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Pets Magazine – “A Spa-cial Treat”

Published June 7, 2016 in In The News, Service, What's New |
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Straits Times – “Beware of boarders”

Published May 31, 2014 in Hotel & Daycare, In The News, Service, Testimonials, What's New |
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Graphic designer Kristine Tan lodged her seven-year-old shih tzu Willa with a home boarder last December and it was returned to her completely blind after a few days.

Willa had already lost one eye to a tumour when Ms Tan and her copywriter husband Nicholas Wilder, 33, adopted it last year. It lost the other after a fight with another dog at the boarder’s flat.

Around Christmas season last year, the couple decided to go on a holiday trip at the last minute and badly needed a boarder for Willa. Ms Tan recalled the number of a home boarder she had met.

“I did not visit this boarder’s home to check out the conditions. I remembered him seeming like a nice person who cared about dogs and had experience working with them,” she says. “It was a huge risk.”

At the boarder’s HDB flat, Willa got into a fight with another dog and its eyeball was dislodged. The boarder took it to the nearest veterinarian, who was able to save the animal’s eyeball but not its sight.

“I will forever regret my decision leaving Willa with this boarder,” says Ms Tan, adding that she had to pay the boarder for the veterinary costs, transportation charges to the vet and post-vet medication feeding. “He did not even offer to compensate.”

Some other pet owners whom Life! spoke to also shared negative experiences that they had with boarders, where their pets came back to them with allergies, infections or fight wounds.

Some of these boarding facilities were in farm areas, while others were HDB flats and private residential properties.

According to the Agri-Food and Veterinary Authority (AVA), pet boarding facilities should be located in suitable farm areas or on premises where the use is “unlikely to cause disamenities to the surrounding residents”. Planning permission is also required from the Urban Redevelopment Authority for the use of such premises as pet boarding facilities.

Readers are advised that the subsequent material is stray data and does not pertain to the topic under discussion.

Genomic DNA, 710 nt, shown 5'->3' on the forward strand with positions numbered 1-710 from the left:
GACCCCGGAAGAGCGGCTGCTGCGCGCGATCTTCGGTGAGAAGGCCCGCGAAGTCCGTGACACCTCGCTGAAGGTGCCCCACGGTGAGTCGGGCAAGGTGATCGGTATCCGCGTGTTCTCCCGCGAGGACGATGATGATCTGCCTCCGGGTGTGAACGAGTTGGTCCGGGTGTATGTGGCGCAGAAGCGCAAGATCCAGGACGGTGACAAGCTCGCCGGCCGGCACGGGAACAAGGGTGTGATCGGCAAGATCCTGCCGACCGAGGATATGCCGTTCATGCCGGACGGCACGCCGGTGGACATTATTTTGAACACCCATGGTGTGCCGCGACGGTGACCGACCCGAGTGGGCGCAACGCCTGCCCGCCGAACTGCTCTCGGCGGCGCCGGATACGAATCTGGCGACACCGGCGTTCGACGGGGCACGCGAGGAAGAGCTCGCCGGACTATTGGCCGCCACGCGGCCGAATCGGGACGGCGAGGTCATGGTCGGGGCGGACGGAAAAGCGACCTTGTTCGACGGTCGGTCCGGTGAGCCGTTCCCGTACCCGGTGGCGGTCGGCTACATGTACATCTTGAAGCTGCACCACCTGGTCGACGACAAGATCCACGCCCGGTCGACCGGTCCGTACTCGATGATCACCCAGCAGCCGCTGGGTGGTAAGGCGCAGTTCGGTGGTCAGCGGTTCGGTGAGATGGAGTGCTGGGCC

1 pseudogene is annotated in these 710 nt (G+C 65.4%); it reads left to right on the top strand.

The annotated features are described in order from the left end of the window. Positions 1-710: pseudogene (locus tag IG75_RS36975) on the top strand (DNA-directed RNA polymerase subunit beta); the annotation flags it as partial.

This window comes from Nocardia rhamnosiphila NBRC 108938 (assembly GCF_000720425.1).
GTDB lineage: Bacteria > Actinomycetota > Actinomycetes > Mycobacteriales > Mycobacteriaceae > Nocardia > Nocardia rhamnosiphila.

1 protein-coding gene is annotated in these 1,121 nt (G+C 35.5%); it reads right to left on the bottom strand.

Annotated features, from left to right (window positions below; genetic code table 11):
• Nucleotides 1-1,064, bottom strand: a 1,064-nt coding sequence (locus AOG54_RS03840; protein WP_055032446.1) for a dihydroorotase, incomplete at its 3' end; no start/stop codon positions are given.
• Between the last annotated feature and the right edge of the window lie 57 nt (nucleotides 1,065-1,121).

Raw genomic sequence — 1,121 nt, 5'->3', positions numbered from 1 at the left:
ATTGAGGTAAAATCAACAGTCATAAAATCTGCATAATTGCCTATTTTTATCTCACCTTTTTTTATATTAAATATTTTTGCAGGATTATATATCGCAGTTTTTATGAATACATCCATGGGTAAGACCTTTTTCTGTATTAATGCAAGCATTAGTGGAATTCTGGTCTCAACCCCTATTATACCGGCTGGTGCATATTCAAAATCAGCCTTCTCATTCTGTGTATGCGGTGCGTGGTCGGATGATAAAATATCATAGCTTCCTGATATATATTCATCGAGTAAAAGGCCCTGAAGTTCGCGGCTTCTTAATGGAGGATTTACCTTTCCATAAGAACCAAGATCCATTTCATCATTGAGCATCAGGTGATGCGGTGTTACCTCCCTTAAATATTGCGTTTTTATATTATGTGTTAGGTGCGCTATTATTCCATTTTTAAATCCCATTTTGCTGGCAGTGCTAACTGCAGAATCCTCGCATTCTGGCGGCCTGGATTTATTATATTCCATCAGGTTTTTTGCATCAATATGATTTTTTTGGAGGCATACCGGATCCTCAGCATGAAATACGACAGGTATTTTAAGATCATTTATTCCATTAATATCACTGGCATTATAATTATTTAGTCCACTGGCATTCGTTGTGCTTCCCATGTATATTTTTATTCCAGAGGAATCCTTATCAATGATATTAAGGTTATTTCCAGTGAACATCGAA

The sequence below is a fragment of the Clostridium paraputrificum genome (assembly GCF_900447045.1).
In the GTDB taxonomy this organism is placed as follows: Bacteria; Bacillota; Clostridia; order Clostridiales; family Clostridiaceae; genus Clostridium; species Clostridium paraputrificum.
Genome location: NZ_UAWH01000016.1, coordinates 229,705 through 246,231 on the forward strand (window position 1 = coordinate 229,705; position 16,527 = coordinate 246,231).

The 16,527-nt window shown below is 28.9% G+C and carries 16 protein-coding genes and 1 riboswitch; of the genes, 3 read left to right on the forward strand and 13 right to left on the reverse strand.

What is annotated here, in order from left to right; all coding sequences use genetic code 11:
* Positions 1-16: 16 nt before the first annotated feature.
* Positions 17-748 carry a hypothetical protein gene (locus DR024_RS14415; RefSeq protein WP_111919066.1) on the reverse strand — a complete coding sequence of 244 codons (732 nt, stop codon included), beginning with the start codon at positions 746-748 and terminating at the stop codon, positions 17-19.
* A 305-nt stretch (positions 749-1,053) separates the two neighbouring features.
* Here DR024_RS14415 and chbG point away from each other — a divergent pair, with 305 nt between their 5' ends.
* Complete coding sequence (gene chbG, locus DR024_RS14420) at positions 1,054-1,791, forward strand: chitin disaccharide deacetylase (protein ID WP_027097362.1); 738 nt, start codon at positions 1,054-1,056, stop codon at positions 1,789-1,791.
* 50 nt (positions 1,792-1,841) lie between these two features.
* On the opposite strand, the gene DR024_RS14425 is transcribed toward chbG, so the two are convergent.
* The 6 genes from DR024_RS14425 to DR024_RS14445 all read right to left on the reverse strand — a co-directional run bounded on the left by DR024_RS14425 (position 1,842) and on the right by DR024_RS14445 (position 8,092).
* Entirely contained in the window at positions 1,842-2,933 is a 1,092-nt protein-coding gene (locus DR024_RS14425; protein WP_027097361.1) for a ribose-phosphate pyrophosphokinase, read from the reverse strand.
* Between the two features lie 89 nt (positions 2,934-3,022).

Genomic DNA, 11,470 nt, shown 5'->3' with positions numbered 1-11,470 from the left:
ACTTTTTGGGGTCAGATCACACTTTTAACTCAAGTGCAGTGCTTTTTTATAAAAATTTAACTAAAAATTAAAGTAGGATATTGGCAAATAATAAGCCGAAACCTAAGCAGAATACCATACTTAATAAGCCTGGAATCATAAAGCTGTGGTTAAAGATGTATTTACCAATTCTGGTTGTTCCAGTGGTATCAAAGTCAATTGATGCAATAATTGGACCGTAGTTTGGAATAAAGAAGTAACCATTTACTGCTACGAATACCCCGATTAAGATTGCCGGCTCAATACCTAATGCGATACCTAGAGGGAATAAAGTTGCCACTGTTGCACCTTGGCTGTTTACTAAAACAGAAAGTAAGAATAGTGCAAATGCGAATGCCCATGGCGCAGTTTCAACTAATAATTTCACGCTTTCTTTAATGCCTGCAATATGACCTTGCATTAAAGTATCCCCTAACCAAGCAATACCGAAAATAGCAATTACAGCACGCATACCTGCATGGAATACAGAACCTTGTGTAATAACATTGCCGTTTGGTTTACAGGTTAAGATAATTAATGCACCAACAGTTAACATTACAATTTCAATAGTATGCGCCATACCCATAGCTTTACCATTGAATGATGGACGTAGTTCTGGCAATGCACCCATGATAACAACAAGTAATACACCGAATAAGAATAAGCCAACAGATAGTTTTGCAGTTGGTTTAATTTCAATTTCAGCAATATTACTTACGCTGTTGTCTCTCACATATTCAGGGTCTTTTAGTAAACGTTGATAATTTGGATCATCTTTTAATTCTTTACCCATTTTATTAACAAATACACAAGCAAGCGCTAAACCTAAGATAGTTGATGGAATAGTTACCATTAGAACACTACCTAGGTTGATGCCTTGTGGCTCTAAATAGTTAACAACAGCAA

The AVA does not allow HDB flats and private residential properties to be used as pet boarding facilities. “The relevant agencies will investigate if there is any feedback on unauthorised use,” says an AVA spokesman.

Pet owners say they know what home boarders are doing is against the rules, but are happy to go to these unlicensed home boarders – in spite of the risks involved – because they offer their pets shelter in a home environment.

Says housewife Lisa Lim, 34, who owns a chihuahua: “In a licensed boarding kennel, my pet will just be caged up in a cold, concrete place for most of the time, with little space to roam about. I don’t want that.”

Space, freedom and loads of playtime are exactly what most home boarders offer. One 38-year-old home boarder says she started offering the service a year ago. This was after she realised how restrictive some licensed boarders were, offering little room and supervision to the animals under their care.

She gave up a well-paying job in the pharmaceutical industry and operates her business out of a landed property in the east. The single mum lives in the terrace house with her daughter, sister and a maid.

“I’m earning less than what I used to and am working longer hours doing this,” she says. “But I’m doing this because of my love and passion for animals.”